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Prime Minister Justin Trudeau, left, NATO Secretary General Jens Stoltenberg and Elder Eva Kakolak take part in a Qulliq Lighting Ceremony in Cambridge Bay, Nunavut on Aug. 25.JASON FRANSON/The Canadian Press

Prime Minister Justin Trudeau wants European allies to know that when Canada invests in defending North America and the Canadian Arctic, they also benefit.

The prime minister directly linked Canada’s work with the United States on defending the continent to security in Europe during a news conference today at a Royal Canadian Air Force Base in Cold Lake, Alta.

The news conference came at the end of a two-day visit by NATO Secretary-General Jens Stoltenberg, during which Trudeau showcased some of the investments and activities that Canada is making in its Arctic.

The tour included a military radar site in Nunavut that is part of an early warning system that the Liberal government recently promised to spend billions to upgrade over the next 20 years.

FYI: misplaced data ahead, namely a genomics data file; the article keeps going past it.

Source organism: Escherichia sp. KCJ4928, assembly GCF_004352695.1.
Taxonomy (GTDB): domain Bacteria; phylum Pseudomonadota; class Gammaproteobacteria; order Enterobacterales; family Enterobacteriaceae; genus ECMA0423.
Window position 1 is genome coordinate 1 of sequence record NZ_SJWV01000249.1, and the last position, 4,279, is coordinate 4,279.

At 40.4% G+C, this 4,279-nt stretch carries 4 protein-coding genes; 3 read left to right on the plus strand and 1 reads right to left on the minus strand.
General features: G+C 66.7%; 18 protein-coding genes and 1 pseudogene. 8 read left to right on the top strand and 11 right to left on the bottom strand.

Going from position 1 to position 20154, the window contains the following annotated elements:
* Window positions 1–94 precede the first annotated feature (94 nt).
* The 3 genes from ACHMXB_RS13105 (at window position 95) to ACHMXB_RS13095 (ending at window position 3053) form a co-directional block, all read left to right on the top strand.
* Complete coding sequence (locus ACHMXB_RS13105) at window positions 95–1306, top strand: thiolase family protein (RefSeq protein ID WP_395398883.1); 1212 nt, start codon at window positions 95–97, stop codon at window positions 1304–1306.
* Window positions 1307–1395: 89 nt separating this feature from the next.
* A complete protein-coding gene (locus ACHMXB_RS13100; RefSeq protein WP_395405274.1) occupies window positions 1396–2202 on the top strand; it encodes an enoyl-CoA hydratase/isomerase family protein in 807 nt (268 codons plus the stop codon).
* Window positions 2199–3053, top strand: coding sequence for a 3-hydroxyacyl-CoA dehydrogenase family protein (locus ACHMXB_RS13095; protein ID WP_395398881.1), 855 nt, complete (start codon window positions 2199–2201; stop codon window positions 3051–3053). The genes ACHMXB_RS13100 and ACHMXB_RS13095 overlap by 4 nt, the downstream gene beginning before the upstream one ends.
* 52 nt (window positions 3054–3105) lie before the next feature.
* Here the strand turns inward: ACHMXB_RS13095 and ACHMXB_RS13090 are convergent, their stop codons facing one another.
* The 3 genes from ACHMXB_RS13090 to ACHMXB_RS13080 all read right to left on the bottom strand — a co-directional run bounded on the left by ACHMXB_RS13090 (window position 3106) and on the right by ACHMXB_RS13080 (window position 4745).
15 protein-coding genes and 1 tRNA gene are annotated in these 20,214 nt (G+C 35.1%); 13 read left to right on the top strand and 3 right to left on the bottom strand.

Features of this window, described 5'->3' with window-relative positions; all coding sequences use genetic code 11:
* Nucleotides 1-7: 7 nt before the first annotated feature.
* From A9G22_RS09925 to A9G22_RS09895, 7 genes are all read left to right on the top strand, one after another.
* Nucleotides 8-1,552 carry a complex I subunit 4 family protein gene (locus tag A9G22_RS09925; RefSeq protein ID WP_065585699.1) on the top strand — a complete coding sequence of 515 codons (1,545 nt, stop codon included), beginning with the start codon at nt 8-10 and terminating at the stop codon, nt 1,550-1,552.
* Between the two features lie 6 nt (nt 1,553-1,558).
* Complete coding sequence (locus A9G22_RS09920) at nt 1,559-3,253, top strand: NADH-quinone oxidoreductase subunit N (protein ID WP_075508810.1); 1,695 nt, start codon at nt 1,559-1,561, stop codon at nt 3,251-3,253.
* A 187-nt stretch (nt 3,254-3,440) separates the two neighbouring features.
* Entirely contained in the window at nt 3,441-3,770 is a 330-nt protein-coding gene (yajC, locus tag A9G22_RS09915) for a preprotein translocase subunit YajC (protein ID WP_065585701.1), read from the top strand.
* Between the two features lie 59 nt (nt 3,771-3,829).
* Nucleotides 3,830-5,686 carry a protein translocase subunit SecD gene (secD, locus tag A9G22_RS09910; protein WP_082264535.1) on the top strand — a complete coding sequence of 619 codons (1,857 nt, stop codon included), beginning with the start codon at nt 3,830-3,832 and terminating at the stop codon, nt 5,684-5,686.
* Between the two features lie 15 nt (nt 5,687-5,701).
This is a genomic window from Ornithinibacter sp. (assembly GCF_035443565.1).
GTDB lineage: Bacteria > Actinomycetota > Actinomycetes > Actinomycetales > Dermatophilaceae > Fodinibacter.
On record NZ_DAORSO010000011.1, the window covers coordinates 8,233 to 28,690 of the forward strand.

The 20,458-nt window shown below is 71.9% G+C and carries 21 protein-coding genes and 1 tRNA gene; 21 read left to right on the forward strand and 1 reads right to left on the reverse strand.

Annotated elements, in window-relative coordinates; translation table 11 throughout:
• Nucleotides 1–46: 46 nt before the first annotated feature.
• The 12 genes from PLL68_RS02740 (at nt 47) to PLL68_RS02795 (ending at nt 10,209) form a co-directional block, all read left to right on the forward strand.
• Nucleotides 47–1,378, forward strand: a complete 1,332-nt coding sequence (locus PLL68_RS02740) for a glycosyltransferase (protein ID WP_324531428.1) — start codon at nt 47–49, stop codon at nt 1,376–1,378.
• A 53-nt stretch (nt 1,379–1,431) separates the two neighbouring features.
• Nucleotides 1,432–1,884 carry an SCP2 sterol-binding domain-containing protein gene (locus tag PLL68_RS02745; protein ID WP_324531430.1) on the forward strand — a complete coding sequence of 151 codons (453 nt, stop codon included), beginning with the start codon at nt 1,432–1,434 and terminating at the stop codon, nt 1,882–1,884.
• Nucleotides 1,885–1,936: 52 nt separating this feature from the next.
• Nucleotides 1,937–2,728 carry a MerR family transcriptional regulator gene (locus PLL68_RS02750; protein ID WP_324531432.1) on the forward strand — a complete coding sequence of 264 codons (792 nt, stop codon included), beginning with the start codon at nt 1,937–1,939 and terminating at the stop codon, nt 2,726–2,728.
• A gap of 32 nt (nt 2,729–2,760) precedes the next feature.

Trudeau and Stoltenberg also visited a recently opened High Arctic research station before visiting the base at Cold Lake, which is home to one of Canada’s two main fighter jet wings.

While the tour comes amid heightened tensions with Russia following its invasion of Ukraine, it also coincides with Canada’s continued refusal to meet NATO’s target that all members spend two per cent of their GDP on defence.

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